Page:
World Justice Project: Spotlight on « Malawi Resentencing Project »
The following blog is reproduced from World Justice Project.
July 9, 2019–In the weeks following the 2019 World Justice Forum, WJP has been pleased to highlight winning World Justice Challenge projects in turn. These winners represent the top projects in a global competition to identify, recognize, and promote good practices and successful solutions to improve access to justice. This week, we discuss insights of the « Malawi Resentencing Project » from the Cornell Centre on the Death Penalty Worldwide, The Malawi Legal Aid Bureau, and Reprieve.
Thank you to the teams at Cornell Centre on the Death Penalty Worldwide, The Malawi Legal Aid Bureau, and Reprieve for detailing the work and impact of this important project.
Can you describe the project in its most simple terms?
In 2007, Malawi’s High Court abolished the mandatory death penalty. In the wake of this decision, approximately 170 prisoners were entitled to seek reduced sentences based on mitigating evidence that had never before been considered by the courts. A coalition of stakeholders created the Malawi Resentencing Project to investigate and present mitigating evidence in these death penalty cases and ensure the sentencing hearings met international fair trial standards. As a result of the project, over 140 former death row prisoners have been released.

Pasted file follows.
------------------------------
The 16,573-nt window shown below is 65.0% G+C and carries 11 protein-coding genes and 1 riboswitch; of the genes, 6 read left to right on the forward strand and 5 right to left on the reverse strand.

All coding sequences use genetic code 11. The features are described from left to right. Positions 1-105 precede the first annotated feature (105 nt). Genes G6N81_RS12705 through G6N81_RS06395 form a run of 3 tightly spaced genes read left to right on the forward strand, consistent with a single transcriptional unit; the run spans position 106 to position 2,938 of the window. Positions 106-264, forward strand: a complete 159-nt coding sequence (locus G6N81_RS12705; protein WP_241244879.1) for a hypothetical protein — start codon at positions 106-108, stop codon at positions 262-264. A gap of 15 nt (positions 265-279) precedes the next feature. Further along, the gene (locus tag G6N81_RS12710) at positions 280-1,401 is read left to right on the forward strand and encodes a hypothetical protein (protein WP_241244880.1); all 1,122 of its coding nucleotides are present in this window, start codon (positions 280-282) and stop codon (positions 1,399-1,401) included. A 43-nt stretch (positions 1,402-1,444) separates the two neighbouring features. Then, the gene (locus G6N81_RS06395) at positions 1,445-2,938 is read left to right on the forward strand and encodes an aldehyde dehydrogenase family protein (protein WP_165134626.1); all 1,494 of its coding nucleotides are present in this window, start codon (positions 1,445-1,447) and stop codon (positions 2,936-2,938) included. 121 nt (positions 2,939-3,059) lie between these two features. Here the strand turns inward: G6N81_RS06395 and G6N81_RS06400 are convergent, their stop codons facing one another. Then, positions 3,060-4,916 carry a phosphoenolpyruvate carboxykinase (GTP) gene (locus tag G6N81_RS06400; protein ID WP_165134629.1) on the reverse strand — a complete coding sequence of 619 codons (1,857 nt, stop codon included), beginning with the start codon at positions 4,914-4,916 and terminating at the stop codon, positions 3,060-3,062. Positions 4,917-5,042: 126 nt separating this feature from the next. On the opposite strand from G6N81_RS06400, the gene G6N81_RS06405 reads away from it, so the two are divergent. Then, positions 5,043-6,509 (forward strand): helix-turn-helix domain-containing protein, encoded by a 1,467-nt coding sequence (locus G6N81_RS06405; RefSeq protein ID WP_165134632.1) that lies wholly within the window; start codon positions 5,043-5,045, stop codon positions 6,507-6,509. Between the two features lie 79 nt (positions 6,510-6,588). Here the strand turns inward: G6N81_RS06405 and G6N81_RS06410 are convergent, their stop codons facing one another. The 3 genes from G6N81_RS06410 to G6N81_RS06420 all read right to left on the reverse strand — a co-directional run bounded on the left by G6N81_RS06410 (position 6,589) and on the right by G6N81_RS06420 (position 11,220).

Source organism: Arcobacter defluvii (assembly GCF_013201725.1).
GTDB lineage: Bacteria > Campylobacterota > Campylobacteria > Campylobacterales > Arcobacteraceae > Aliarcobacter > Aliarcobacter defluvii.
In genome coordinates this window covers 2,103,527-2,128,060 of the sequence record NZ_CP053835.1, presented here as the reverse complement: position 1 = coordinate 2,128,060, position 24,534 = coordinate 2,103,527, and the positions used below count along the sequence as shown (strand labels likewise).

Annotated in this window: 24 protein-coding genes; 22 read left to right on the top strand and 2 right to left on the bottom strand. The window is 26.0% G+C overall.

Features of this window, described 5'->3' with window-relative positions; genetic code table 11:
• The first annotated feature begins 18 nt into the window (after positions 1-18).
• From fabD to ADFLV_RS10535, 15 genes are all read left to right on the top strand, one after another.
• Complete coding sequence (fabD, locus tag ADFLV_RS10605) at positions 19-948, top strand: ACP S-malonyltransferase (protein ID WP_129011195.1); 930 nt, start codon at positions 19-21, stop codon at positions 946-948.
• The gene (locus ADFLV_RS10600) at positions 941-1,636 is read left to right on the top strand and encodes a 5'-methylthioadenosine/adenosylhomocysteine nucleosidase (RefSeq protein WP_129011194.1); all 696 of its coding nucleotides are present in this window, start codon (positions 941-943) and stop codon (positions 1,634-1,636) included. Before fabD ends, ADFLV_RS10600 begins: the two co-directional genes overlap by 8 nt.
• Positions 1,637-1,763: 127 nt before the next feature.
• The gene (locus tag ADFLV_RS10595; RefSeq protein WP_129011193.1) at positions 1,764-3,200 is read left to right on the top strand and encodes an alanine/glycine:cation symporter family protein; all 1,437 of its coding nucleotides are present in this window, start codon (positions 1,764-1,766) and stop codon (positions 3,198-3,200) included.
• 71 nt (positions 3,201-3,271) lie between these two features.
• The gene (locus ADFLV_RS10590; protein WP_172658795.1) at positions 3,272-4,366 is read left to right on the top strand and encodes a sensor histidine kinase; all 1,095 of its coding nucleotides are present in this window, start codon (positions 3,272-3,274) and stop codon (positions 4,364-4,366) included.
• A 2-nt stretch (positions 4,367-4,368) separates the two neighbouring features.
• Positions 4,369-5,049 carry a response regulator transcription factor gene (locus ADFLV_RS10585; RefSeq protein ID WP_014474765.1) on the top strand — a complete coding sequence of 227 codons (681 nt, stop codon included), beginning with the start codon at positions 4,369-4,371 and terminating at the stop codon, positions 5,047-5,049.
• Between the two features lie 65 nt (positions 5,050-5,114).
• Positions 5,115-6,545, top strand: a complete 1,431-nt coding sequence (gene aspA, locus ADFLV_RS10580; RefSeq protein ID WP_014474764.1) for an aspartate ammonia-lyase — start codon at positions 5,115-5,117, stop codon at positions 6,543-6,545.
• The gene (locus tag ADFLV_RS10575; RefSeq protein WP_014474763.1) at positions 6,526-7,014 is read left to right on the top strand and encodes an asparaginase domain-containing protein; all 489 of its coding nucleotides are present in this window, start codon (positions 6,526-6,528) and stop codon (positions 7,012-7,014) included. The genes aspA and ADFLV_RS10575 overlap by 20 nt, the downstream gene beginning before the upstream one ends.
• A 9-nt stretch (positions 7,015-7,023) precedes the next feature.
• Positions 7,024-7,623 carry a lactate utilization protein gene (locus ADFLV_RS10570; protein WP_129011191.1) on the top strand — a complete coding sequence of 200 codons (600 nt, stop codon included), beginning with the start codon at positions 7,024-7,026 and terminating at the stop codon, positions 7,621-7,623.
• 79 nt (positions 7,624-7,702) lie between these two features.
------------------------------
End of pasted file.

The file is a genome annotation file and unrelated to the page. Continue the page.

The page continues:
Why was this project so necessary?
As one of the poorest countries in the world, Malawi’s justice system operates on a shoestring budget. It has fewer than 20 public defenders nationwide. In this context, the implementation of a 2007 High Court Judgment striking down the mandatory death penalty posed a formidable challenge. By late 2014, only a single prisoner’s case had been reviewed. The Malawi Capital Resentencing Project was launched in 2014 to address these challenges and bring justice to the men and women who had languished for years on Malawi’s death row. Without the Resentencing Project, the great majority of prisoners would have remained under sentence of death, or in prison for the rest of their natural lives.